By Ashley Zimmerman
By Dana Krangel
By John Hood
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By David Von Bader
By Sayre Berman
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Even though Built to Spill's Doug Martsch sounds proud of his band's newest album, There Is No Enemy, he's aware of its typical critical appraisal. "First good record they've made since the 1990s," he mockingly spits in a dumbass drawl.
That isn't altogether true. Still, there's not much doubt among fans and critics that, following a pair of stunning successes at the end of the past decade, the band Martsch founded in 1992 hit a creative speed bump.
Those late-'90s sets (Perfect From Now On and Keep It Like a Secret) provided Built to Spill a template called Building a Better Indie Rock: shitloads of epic sprawl, monumentally affecting melodic passages, and guitar superheroism galore while somehow adhering to an economy of means that kept eight-minute songs from anything approaching tedium.
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But on the heels of those near-unstoppable masterpieces, the path led directly down.
Thereafter, the story goes, the sprawl turned less epic, with too much fat replacing tender meatiness. Martsch had a lot of catching up to do if he wanted to revisit his artistic summit.
"You know, that doesn't really bother me," he says. "I know what nonsense it is, so I don't take it seriously." But he admits to panic and frustration in the studio. "I want to do something that's more than just OK, you know? And when I'm in between records, there have been times I don't have a lot of confidence."
That lack of confidence resulted in downtime, helping to create the impression that Martsch was burned out on Built to Spill. True, projects bubbled up from the pipeline, such as a live album in 2000 that Martsch says he was against releasing ("A live album should sound rumbly, distorted and weird," he says, "and that one didn't"). Largely thanks to a 20-minute take on Neil Young's "Cortez the Killer," the band earned a reputation for long-winded wankery.
Two years later, Martsch confounded fans with Now You Know, a solo album that would have fit better on a boutique label but was released on Warner Bros., home of Built to Spill since 1995. Heavy on acoustic slide guitar, it took inspiration from the likes of Mississippi Fred McDowell and shared none of the stratospherics of his band. That detour, coupled with the indifferent response to 2001's Ancient Melodies of the Future (as well as his own quotes in the media), has Martsch more or less admitting that stuff such as kids, basketball, and life got in the band's way for a while.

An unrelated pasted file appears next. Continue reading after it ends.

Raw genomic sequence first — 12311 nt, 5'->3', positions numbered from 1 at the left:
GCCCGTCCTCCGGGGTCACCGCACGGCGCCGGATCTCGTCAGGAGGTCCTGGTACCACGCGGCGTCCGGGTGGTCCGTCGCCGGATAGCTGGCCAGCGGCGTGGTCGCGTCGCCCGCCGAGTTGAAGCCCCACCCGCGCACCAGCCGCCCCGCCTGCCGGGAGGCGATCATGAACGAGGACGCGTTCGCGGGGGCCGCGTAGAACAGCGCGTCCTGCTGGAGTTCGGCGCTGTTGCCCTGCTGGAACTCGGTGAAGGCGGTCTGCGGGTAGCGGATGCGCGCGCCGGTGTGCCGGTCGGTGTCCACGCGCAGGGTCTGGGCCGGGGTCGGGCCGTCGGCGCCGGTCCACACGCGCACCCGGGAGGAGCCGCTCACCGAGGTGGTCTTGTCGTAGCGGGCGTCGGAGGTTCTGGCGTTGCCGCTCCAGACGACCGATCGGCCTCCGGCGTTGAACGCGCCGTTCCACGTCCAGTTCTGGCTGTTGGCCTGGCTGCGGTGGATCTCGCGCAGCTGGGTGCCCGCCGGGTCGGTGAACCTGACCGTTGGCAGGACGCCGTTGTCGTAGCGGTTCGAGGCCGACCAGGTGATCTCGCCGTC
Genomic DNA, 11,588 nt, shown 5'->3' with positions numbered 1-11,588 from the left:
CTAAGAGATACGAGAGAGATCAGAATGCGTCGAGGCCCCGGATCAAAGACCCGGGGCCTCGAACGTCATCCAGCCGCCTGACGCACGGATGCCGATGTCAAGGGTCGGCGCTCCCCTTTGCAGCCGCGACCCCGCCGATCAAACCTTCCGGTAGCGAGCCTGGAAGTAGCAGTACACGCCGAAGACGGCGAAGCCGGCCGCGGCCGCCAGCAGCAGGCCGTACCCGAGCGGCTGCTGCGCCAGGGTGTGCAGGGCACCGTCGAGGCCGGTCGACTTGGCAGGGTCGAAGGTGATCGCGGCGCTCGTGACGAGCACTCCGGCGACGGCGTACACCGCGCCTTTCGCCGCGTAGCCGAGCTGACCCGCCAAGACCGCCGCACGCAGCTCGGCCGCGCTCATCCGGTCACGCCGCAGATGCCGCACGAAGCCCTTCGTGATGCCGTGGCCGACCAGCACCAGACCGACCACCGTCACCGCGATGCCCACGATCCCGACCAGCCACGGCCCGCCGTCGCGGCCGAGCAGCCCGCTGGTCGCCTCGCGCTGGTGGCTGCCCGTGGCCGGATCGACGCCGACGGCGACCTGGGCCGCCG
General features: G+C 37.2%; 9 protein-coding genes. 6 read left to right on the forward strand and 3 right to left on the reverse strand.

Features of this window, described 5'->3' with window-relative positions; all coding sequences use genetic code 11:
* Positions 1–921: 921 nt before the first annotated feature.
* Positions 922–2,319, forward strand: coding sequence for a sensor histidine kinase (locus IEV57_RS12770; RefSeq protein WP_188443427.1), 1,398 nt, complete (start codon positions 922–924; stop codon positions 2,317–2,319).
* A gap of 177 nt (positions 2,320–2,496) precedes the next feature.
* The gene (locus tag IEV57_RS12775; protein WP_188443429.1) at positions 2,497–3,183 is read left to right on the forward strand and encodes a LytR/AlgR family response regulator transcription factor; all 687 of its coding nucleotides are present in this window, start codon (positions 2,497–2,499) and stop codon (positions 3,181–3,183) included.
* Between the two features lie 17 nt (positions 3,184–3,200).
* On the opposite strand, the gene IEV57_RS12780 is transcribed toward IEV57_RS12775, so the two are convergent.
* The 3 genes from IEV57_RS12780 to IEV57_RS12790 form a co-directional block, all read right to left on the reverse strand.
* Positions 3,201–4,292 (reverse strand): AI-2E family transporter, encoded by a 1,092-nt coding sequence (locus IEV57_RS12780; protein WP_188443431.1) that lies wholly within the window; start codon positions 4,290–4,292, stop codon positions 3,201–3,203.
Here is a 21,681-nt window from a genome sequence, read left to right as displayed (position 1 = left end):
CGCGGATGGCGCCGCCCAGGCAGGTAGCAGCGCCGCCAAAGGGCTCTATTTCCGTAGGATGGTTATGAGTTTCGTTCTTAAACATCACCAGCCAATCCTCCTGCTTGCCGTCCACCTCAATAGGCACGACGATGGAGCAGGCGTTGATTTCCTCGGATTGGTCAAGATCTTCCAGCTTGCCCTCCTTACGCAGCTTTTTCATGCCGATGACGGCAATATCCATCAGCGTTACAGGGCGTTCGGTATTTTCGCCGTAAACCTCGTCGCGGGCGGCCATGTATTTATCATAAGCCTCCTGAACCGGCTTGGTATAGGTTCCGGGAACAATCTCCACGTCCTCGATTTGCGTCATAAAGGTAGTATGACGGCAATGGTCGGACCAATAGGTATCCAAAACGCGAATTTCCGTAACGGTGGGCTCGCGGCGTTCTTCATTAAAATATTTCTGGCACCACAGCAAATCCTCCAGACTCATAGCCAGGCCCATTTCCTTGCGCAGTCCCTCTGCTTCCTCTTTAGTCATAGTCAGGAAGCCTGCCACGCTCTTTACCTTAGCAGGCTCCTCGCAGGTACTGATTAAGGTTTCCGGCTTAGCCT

"A lot of people don't want to hear that. They have this vision that artists are in this world of self-sacrifice, creating art. And it's not like that for me," he says unapologetically. "But I might stretch how positive I am because that's what they expect. I don't want to disillusion people, but I also don't want to blow smoke up their ass."
Martsch does regret statements he has made about his lyrics (always among Built to Spill's best attributes) having little or no meaning.
"I wish I hadn't said that because the lyrics are painstakingly dealt with. If they weren't important, I wouldn't work as hard on them," he says. He then lowers his voice: "I just didn't want to talk about what they meant."
On There Is No Enemy, fragments pop out at listeners like lyrical Whac-A-Moles. On the ballad "Life's a Dream," this line stands up and out: "Finally decided/And by 'decide,' I mean 'accept.' " And is that a mariachi trumpet jumping into the mix?
"Pat," the shortest, angriest song on the record, circles back to the punk roots of Treepeople, Martsch's Boise-based predecessor to Built to Spill. Martsch says he still dreams about his old bandmate, bassist Pat Brown, who committed suicide a decade ago. "Well, that song," he says, "is about missing a dead person — and still having dreams about them."
Martsch sounds like he's taking more musical chances on Enemy. Opener "Aisle 13" starts with a percolating synth, and the soaring seven-minute closing track, "Tomorrow," is buoyed both by strings and optimism: "The more you have to live for/The more you love your life." And only here, in the fading minutes, does Martsch's six-string finally blast forth some rather wanklicious cacophony.
And that's another thing he'd like to clear up. Martsch's reputation as a guitar god frustrates him, he says. "I'm really a mediocre guitar player," he insists. Fortunately for us, there's ample evidence to the contrary.